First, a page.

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Cement and Concrete Tile vs. Ceramic Tile - Comparison
This section compares cement / concrete tile to ceramic tile primarily from the environmental and durability perspectives. Since there exists a great deal of variability within cement / concrete and ceramic tile, we have paired a type of Granada Tile with its closest equivalent ceramic tile.
Echo Collection vs. Encaustic Ceramic Tile
Cement "encaustic"Antique French cement floor tile from early 1900s (theantiquefloorcompany.com)
French ceramic encaustic floor tile from early 1900s (theantiquefloorcompany.com)
The Echo Collection utilizes a production process that dates back to the 1870s in which a mix of cement, sand, color pigment and marble powder is poured into metal molds, backed with a dry concrete mixture, and compressed under 2,000 pounds of pressure. The tiles are then left to air cure, which permits the cement mixtures to harden and strengthen.
Encaustic ceramic tiles were also made beginning in the mid 1800s but production died out sometime in the early 20th Century. In lieu of cement mixtures, these encaustic ceramic tiles used powdered glazes and clay. They were then fired in coal- and wood-fueled giant kilns. Despite the difference in processes, the pressed cement tile and the encaustic ceramic tile closely resemble each other.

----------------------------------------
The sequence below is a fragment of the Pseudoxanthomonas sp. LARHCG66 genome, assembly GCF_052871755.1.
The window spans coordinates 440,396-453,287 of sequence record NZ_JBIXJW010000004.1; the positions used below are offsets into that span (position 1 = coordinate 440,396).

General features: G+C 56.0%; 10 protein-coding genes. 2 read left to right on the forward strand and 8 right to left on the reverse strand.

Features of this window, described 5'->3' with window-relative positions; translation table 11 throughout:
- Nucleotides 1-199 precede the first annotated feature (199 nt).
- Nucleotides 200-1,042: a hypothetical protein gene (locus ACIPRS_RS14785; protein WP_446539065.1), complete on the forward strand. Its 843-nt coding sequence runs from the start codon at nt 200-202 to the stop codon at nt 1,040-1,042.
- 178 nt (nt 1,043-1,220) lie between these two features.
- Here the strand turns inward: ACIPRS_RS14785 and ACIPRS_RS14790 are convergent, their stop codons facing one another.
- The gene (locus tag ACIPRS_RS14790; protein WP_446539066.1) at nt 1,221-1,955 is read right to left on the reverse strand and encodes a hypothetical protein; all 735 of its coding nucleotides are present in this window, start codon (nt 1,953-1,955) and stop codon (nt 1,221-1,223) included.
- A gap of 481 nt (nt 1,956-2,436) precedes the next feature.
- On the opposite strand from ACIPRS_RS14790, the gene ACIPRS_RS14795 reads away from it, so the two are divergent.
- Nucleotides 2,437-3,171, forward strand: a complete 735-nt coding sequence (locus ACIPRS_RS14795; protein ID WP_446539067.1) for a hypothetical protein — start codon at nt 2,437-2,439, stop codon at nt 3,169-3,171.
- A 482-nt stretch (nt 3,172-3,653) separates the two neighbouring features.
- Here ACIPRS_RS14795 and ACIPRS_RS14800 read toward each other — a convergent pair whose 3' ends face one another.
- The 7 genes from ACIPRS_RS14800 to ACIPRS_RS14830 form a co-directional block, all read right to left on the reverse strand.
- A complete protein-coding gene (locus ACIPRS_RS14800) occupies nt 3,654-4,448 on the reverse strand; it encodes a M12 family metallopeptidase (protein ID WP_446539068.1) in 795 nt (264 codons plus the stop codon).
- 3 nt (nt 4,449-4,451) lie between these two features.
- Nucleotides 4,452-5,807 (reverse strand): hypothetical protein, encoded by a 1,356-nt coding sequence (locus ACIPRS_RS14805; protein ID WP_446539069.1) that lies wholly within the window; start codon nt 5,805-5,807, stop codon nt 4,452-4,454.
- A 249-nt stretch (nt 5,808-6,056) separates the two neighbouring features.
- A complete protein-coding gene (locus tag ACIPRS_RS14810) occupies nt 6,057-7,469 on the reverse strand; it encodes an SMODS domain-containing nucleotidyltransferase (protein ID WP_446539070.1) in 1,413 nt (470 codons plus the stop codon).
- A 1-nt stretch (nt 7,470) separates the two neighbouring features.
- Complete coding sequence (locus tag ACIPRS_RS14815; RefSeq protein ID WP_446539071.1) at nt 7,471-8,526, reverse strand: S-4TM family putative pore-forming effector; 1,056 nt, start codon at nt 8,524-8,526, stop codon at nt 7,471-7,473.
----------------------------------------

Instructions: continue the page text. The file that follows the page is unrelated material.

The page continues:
The prevalence of both types of tiles in Paris permits an informal comparison of the durability of each.
Old cement floor in stationery shop in Paris
Badly worn ceramic encaustic flower shop in Paris
In turn of the 20th century buildings in continental Europe, you will find cement and ceramic tiles. The ceramic ones generally show much more wear and tear (in some cases revealing the underlying clay) than the cement ones.
Cement vs. Ceramics
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